Manganese superoxide dismutase was crystallized in microgravity with 35 PCAM experiments (Protein Crystallization Apparatus for Microgravity) on the ISS (International Space Station) from 5 December 2001 to 19 April 2002. Crystals were very large in size and could easily be seen by eye. Crystals with 0.45 × 0.45 mm cross-sections and of up to 3 mm in length were obtained in several drops: an 80-fold increase in crystal volume compared with the largest earth-grown crystal. A smaller crystal (0.15 × 0.30 mm in cross-section and 1.6 mm in length) was soaked in cryoprotectant and placed in a cryoloop. Diffraction data were collected at 100 K at the BioCARS bending-magnet beamline. The space group was C2221, with unit-cell parameters a = 100.64, b = 107.78, c = 179.82 Å. Diffraction spots to 1.26 Å resolution were observed. Unfortunately, the high-resolution diffraction degraded owing to radiation damage and the resolution limit for the complete data set was 1.35 Å. It is anticipated that increasing the crystal volume and diffraction limit through microgravity crystal growth will enable several types of technically challenging structure determinations.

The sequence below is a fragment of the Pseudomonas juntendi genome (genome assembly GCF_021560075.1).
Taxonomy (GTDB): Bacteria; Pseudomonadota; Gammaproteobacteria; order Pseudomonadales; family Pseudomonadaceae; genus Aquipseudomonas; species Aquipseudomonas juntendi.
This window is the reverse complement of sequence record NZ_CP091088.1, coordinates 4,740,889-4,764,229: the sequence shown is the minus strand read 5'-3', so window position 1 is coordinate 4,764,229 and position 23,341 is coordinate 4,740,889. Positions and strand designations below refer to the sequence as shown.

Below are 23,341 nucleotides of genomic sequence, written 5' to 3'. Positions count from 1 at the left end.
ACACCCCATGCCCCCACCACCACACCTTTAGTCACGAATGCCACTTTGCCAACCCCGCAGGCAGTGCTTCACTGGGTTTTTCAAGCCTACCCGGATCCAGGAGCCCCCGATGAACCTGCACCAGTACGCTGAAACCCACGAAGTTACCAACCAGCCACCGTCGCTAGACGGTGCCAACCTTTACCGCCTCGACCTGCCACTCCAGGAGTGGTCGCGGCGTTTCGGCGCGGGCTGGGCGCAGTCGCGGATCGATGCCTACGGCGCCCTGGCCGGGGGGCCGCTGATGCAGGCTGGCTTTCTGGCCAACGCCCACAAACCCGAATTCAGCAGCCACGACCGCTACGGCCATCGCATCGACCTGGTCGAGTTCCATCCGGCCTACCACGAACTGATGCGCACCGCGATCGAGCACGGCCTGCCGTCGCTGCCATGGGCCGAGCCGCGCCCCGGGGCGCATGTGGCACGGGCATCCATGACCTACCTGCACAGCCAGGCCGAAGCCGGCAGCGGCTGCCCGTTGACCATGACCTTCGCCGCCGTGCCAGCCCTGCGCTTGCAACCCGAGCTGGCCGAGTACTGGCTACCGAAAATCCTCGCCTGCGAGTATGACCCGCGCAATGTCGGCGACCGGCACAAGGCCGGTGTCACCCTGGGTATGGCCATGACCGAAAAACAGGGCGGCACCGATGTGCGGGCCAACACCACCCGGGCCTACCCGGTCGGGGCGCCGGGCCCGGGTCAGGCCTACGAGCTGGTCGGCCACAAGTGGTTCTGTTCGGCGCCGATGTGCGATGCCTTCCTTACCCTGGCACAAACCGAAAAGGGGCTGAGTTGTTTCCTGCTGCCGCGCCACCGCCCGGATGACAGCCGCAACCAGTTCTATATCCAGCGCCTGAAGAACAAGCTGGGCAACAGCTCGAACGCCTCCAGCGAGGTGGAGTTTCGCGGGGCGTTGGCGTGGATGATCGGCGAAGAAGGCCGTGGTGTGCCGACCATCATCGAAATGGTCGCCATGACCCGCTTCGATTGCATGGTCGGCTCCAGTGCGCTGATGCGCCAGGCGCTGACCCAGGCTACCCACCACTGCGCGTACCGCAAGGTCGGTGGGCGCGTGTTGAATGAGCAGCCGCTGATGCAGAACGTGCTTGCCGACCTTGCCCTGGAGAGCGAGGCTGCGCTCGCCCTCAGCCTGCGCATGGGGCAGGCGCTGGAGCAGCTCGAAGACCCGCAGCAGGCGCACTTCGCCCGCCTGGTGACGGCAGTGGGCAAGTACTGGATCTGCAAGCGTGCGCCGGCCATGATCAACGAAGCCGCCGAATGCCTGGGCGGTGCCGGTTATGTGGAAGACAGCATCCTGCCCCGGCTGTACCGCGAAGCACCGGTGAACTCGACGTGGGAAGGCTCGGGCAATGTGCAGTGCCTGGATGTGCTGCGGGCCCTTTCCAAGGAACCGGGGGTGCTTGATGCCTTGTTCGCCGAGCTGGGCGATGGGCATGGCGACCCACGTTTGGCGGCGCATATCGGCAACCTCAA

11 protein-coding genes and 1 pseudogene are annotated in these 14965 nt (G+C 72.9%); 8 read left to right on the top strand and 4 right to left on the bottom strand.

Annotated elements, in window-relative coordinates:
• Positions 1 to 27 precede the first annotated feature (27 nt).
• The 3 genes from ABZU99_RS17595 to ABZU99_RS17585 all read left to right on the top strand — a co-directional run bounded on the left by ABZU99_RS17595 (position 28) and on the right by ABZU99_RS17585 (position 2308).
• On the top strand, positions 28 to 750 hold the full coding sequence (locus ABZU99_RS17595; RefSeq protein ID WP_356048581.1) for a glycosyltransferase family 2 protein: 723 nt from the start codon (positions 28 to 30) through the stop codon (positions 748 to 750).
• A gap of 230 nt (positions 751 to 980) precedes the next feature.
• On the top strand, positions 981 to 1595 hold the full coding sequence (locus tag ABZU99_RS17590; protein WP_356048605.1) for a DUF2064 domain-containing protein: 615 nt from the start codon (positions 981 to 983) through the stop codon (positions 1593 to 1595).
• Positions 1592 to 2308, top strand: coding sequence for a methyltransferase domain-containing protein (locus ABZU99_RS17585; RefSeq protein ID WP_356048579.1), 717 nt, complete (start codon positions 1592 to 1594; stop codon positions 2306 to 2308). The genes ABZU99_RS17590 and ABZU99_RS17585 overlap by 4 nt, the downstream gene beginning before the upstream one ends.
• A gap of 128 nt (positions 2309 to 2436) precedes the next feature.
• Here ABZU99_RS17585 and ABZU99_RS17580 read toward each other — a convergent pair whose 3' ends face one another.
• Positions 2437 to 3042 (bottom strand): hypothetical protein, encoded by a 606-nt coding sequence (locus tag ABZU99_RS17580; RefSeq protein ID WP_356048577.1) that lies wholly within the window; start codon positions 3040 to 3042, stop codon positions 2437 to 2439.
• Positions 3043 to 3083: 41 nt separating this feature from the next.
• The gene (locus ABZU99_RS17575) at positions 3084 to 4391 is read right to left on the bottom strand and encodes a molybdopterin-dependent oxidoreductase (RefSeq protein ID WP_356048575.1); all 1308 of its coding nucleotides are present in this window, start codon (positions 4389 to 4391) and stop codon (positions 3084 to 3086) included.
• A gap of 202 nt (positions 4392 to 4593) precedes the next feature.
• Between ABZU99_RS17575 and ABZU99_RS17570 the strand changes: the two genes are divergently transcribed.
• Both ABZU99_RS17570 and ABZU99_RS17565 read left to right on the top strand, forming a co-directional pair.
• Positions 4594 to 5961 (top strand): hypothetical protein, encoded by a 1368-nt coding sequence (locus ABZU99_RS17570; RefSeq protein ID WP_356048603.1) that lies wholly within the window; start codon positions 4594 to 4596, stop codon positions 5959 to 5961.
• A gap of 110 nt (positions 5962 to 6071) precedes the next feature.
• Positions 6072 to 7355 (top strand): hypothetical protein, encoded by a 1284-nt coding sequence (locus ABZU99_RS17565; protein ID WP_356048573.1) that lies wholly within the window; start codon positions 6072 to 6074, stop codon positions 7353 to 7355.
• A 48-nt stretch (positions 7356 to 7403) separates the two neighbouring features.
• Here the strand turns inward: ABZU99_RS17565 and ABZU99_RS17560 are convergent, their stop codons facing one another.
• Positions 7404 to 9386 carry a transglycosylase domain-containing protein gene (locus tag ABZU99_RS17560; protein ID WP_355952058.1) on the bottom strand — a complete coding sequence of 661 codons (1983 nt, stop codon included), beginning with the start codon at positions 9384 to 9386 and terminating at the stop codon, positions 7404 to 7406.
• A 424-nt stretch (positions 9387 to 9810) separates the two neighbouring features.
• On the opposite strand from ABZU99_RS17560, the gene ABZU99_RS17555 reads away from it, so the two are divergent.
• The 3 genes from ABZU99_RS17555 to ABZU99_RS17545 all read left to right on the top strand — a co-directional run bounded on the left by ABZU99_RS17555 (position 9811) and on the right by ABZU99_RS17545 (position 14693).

|Original language||English (US)|
|Number of pages||4|
|Journal||Acta Crystallographica - Section D Biological Crystallography|
|State||Published - Feb 1 2003|
ASJC Scopus subject areas
- Structural Biology